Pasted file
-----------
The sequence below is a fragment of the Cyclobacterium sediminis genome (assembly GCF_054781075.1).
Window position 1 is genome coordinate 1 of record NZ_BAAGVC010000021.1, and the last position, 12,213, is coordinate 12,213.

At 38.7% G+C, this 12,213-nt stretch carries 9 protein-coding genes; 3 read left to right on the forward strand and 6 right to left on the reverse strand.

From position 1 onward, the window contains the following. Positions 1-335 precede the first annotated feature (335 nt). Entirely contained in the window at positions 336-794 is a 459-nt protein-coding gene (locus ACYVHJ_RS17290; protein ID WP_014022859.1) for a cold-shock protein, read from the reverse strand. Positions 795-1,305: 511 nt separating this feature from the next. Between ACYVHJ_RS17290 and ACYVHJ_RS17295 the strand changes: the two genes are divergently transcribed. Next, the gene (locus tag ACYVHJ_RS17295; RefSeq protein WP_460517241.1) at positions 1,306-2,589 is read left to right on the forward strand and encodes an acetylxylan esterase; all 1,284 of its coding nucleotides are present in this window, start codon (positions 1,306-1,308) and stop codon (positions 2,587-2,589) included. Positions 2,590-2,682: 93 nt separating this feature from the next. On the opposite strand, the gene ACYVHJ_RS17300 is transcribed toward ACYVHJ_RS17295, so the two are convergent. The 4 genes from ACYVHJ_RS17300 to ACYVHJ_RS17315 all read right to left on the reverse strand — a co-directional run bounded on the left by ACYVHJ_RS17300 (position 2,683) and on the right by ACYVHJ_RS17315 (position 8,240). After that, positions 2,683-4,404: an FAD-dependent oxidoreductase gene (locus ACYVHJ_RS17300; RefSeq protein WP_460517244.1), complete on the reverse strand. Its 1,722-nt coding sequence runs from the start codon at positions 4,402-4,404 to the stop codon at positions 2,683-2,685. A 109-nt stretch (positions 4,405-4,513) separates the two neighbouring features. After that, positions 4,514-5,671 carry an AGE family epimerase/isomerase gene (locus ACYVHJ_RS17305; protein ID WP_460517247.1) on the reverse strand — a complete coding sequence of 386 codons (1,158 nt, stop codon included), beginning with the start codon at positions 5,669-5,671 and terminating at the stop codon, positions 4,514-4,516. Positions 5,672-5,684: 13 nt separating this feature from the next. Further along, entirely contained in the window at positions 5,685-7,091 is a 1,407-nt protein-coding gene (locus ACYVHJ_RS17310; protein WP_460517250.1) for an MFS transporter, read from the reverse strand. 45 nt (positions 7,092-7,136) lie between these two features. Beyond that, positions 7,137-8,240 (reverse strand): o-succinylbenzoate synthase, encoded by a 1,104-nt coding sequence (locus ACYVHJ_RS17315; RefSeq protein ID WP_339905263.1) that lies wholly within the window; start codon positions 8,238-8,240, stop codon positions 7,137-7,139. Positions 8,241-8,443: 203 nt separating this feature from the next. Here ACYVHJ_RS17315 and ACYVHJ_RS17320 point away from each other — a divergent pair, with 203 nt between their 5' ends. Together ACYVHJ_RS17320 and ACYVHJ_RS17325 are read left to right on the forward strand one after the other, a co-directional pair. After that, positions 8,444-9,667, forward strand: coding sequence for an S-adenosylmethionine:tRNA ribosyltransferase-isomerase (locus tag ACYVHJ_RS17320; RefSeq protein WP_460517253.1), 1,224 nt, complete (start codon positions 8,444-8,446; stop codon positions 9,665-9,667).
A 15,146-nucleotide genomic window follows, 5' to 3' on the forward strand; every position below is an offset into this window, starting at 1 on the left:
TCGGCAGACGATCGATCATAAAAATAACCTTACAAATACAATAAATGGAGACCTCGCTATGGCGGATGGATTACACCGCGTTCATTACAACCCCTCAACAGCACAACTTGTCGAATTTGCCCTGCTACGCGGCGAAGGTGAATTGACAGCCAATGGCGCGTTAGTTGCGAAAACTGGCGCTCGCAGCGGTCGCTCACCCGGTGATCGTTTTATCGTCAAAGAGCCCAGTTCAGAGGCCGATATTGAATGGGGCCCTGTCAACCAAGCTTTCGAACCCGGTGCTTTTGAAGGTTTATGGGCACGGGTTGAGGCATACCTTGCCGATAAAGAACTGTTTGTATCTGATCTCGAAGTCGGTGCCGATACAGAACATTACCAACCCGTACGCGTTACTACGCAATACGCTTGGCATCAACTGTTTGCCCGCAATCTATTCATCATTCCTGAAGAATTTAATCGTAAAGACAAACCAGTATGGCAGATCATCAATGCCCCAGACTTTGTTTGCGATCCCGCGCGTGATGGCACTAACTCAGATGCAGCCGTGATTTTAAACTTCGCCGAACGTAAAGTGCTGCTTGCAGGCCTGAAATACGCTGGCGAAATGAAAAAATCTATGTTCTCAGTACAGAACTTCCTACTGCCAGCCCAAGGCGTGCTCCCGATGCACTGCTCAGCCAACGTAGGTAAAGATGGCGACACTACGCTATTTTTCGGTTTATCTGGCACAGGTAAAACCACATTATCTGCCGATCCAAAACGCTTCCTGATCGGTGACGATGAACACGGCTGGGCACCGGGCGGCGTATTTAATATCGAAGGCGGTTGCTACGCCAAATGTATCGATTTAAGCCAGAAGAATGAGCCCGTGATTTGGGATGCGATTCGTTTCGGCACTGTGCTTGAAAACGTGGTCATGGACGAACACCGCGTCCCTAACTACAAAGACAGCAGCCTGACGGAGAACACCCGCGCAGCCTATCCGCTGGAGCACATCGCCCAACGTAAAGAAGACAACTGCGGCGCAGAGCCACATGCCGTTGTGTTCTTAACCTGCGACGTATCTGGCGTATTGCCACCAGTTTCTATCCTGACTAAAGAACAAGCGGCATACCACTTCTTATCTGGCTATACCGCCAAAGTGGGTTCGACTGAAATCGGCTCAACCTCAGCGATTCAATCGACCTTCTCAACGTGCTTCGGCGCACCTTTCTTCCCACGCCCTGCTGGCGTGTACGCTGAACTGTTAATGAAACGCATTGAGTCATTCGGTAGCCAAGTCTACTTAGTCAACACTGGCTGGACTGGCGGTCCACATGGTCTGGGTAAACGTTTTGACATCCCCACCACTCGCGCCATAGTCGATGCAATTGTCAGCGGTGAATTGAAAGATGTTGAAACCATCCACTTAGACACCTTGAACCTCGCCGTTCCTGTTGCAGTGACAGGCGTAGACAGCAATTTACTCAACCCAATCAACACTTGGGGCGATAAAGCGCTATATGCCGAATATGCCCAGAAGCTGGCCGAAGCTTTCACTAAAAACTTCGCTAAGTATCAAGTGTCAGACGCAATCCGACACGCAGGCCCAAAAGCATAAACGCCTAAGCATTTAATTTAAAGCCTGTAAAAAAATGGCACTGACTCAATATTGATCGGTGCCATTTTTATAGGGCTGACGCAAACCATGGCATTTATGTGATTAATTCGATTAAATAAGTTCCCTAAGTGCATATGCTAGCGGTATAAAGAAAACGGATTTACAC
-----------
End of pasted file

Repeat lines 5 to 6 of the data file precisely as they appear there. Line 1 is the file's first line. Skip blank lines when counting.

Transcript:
A 15,146-nucleotide genomic window follows, 5' to 3' on the forward strand; every position below is an offset into this window, starting at 1 on the left:
TCGGCAGACGATCGATCATAAAAATAACCTTACAAATACAATAAATGGAGACCTCGCTATGGCGGATGGATTACACCGCGTTCATTACAACCCCTCAACAGCACAACTTGTCGAATTTGCCCTGCTACGCGGCGAAGGTGAATTGACAGCCAATGGCGCGTTAGTTGCGAAAACTGGCGCTCGCAGCGGTCGCTCACCCGGTGATCGTTTTATCGTCAAAGAGCCCAGTTCAGAGGCCGATATTGAATGGGGCCCTGTCAACCAAGCTTTCGAACCCGGTGCTTTTGAAGGTTTATGGGCACGGGTTGAGGCATACCTTGCCGATAAAGAACTGTTTGTATCTGATCTCGAAGTCGGTGCCGATACAGAACATTACCAACCCGTACGCGTTACTACGCAATACGCTTGGCATCAACTGTTTGCCCGCAATCTATTCATCATTCCTGAAGAATTTAATCGTAAAGACAAACCAGTATGGCAGATCATCAATGCCCCAGACTTTGTTTGCGATCCCGCGCGTGATGGCACTAACTCAGATGCAGCCGTGATTTTAAACTTCGCCGAACGTAAAGTGCTGCTTGCAGGCCTGAAATACGCTGGCGAAATGAAAAAATCTATGTTCTCAGTACAGAACTTCCTACTGCCAGCCCAAGGCGTGCTCCCGATGCACTGCTCAGCCAACGTAGGTAAAGATGGCGACACTACGCTATTTTTCGGTTTATCTGGCACAGGTAAAACCACATTATCTGCCGATCCAAAACGCTTCCTGATCGGTGACGATGAACACGGCTGGGCACCGGGCGGCGTATTTAATATCGAAGGCGGTTGCTACGCCAAATGTATCGATTTAAGCCAGAAGAATGAGCCCGTGATTTGGGATGCGATTCGTTTCGGCACTGTGCTTGAAAACGTGGTCATGGACGAACACCGCGTCCCTAACTACAAAGACAGCAGCCTGACGGAGAACACCCGCGCAGCCTATCCGCTGGAGCACATCGCCCAACGTAAAGAAGACAACTGCGGCGCAGAGCCACATGCCGTTGTGTTCTTAACCTGCGACGTATCTGGCGTATTGCCACCAGTTTCTATCCTGACTAAAGAACAAGCGGCATACCACTTCTTATCTGGCTATACCGCCAAAGTGGGTTCGACTGAAATCGGCTCAACCTCAGCGATTCAATCGACCTTCTCAACGTGCTTCGGCGCACCTTTCTTCCCACGCCCTGCTGGCGTGTACGCTGAACTGTTAATGAAACGCATTGAGTCATTCGGTAGCCAAGTCTACTTAGTCAACACTGGCTGGACTGGCGGTCCACATGGTCTGGGTAAACGTTTTGACATCCCCACCACTCGCGCCATAGTCGATGCAATTGTCAGCGGTGAATTGAAAGATGTTGAAACCATCCACTTAGACACCTTGAACCTCGCCGTTCCTGTTGCAGTGACAGGCGTAGACAGCAATTTACTCAACCCAATCAACACTTGGGGCGATAAAGCGCTATATGCCGAATATGCCCAGAAGCTGGCCGAAGCTTTCACTAAAAACTTCGCTAAGTATCAAGTGTCAGACGCAATCCGACACGCAGGCCCAAAAGCATAAACGCCTAAGCATTTAATTTAAAGCCTGTAAAAAAATGGCACTGACTCAATATTGATCGGTGCCATTTTTATAGGGCTGACGCAAACCATGGCATTTATGTGATTAATTCGATTAAATAAGTTCCCTAAGTGCATATGCTAGCGGTATAAAGAAAACGGATTTACAC